"Put on the kettle:" study on identifying theoretical premises of Muskego and Asini Cree counselling methods
Brass, Shirley Ida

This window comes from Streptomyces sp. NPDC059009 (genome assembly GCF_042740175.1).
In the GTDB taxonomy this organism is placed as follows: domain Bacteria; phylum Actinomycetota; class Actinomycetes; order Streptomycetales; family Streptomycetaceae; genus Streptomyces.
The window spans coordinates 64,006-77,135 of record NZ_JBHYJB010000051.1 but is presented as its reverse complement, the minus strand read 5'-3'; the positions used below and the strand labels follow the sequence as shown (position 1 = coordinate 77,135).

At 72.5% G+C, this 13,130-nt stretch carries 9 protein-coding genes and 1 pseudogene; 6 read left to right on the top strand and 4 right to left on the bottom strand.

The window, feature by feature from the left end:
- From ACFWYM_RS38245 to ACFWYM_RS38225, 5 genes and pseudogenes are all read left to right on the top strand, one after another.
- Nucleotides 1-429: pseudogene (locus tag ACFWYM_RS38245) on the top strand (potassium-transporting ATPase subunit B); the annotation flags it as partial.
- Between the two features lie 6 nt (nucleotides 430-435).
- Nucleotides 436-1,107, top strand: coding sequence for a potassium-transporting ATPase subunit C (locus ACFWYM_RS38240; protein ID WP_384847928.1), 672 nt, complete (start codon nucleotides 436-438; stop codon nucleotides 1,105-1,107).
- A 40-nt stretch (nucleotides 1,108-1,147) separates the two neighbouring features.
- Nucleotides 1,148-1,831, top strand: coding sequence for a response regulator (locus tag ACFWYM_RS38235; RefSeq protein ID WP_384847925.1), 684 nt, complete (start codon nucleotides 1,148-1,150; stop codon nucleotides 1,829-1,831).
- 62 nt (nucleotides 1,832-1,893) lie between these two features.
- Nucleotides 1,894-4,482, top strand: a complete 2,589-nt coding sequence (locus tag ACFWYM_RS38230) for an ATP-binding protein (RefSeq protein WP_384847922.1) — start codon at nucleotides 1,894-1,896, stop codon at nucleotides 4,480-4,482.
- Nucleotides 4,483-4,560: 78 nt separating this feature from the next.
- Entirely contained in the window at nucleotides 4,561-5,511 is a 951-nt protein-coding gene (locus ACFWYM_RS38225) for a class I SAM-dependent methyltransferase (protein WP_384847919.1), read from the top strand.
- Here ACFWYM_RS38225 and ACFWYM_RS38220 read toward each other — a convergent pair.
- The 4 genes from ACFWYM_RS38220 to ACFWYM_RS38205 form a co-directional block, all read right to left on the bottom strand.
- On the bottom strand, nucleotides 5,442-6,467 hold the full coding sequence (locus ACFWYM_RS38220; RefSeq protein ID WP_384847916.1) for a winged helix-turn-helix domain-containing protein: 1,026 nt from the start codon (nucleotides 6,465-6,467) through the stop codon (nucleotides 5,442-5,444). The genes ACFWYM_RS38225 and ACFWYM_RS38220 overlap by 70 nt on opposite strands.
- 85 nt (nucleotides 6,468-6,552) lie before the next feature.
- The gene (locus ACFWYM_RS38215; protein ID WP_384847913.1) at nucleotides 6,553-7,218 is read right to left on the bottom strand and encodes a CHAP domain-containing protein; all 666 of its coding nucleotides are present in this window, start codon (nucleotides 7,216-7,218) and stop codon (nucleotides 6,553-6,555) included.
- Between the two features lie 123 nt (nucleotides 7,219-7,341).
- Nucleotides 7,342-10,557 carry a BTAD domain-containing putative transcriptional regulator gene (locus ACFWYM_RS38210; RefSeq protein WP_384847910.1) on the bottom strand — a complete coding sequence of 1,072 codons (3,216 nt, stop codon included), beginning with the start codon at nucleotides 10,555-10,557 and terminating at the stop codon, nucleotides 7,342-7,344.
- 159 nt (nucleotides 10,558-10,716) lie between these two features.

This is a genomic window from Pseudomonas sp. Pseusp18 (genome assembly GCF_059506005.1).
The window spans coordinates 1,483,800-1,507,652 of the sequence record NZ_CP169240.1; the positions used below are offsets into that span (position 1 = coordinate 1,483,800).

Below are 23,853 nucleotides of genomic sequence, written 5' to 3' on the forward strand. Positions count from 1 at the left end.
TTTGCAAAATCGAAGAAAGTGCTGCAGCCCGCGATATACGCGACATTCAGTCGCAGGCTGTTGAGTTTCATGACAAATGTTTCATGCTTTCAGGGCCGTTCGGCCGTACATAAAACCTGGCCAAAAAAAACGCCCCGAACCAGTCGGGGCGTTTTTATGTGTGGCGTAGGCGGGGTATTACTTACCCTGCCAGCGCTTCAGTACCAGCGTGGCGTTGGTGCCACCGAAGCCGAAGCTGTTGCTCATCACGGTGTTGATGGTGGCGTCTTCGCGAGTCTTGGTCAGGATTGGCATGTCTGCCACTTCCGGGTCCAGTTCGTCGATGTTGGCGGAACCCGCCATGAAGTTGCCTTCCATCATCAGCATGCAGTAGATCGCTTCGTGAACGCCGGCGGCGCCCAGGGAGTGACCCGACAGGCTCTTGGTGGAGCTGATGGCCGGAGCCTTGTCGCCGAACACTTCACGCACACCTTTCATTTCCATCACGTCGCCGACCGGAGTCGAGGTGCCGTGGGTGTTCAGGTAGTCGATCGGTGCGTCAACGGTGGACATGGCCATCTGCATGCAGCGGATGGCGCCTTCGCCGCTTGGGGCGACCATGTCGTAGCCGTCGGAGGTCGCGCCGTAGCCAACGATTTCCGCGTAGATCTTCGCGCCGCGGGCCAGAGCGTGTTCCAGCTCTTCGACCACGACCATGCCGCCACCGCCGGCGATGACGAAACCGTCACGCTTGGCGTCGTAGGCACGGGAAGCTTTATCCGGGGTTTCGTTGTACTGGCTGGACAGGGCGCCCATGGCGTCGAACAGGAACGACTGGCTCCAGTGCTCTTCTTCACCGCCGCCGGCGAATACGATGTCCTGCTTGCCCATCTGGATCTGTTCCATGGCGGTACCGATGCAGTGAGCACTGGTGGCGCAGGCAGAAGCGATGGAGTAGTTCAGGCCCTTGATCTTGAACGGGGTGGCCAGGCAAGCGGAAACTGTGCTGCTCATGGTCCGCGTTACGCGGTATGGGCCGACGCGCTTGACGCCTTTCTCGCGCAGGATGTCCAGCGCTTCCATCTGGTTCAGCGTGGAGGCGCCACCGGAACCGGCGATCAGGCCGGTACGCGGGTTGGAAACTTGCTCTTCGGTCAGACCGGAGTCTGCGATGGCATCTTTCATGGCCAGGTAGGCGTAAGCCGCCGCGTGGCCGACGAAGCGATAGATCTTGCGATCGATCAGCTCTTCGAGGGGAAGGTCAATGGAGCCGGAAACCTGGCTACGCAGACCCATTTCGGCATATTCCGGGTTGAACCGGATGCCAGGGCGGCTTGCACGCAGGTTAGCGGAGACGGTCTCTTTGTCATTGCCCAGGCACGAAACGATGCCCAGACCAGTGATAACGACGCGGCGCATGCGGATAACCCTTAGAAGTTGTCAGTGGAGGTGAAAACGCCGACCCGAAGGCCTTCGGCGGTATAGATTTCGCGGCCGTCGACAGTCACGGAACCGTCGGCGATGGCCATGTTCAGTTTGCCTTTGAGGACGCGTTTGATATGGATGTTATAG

This qualitative study was based on the premise that there exists numerous methodologies of counselling that are grounded in non-Western forms of counselling psychology. The problem is that there is very little information to be found on Indigenous forms of counselling. The intention of this study is to begin the process of identifying the theory that underlies Northern Manitoba Cree counselling methods. This study, however, only begins the task of documenting the theoretical premises underlying Muskego (Swampy) and Rock (Asini) Cree counselling and there is much more to done. The research methodology used for this study incorporated a blend of Western academic theory and Indigenous Research approaches. The Western theories adopted for this study were Ethnography and Naturalistic Inquiry. The Indigenous research was primarily Oral Tradition, as it had been taught to the researcher in her home territory of Northern Manitoba. Both the data collection and analysis phases utilized a blending of Western and Indigenous approaches to identify relevant information regarding theoretical premises of counselling. Indigenous forms of counselling are grounded on animism and are predominantly intuitive in nature. Although this philosophical basis is in diametric opposition with Western academic psychology, it is no less valid, just different. This study identifies methodologies to demonstrate that there are methods of counselling other than Western psychological methods. The study documents five theoretical premises; the role of language in learning to become and carrying counselling, the role of spirituality in counselling, Indigenous counselors receive training that is structured and systematic, becoming a counselor requires specific inherent personal qualities, and looks at a few techniques of counselling utilized by the Muskego and Asini Cree people.